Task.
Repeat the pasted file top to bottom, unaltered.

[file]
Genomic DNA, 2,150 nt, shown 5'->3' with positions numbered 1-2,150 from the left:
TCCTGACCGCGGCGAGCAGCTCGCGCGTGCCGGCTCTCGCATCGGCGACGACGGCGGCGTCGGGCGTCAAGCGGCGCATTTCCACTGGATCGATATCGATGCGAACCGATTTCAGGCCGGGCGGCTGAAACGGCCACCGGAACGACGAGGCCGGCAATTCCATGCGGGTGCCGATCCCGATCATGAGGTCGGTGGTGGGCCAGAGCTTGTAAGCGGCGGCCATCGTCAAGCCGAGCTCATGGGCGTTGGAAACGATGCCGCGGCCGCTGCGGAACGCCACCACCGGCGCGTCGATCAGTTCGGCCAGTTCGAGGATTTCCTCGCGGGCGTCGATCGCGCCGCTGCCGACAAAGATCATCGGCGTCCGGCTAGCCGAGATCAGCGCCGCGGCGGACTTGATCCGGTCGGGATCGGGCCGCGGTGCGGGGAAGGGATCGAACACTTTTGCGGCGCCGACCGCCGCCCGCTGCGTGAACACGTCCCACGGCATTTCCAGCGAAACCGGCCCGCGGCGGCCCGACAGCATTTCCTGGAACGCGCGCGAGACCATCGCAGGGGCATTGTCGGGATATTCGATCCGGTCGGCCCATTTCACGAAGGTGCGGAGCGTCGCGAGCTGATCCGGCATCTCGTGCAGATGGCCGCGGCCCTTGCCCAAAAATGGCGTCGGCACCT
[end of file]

Genomic DNA, 2,150 nt, shown 5'->3' with positions numbered 1-2,150 from the left:
TCCTGACCGCGGCGAGCAGCTCGCGCGTGCCGGCTCTCGCATCGGCGACGACGGCGGCGTCGGGCGTCAAGCGGCGCATTTCCACTGGATCGATATCGATGCGAACCGATTTCAGGCCGGGCGGCTGAAACGGCCACCGGAACGACGAGGCCGGCAATTCCATGCGGGTGCCGATCCCGATCATGAGGTCGGTGGTGGGCCAGAGCTTGTAAGCGGCGGCCATCGTCAAGCCGAGCTCATGGGCGTTGGAAACGATGCCGCGGCCGCTGCGGAACGCCACCACCGGCGCGTCGATCAGTTCGGCCAGTTCGAGGATTTCCTCGCGGGCGTCGATCGCGCCGCTGCCGACAAAGATCATCGGCGTCCGGCTAGCCGAGATCAGCGCCGCGGCGGACTTGATCCGGTCGGGATCGGGCCGCGGTGCGGGGAAGGGATCGAACACTTTTGCGGCGCCGACCGCCGCCCGCTGCGTGAACACGTCCCACGGCATTTCCAGCGAAACCGGCCCGCGGCGGCCCGACAGCATTTCCTGGAACGCGCGCGAGACCATCGCAGGGGCATTGTCGGGATATTCGATCCGGTCGGCCCATTTCACGAAGGTGCGGAGCGTCGCGAGCTGATCCGGCATCTCGTGCAGATGGCCGCGGCCCTTGCCCAAAAATGGCGTCGGCACCT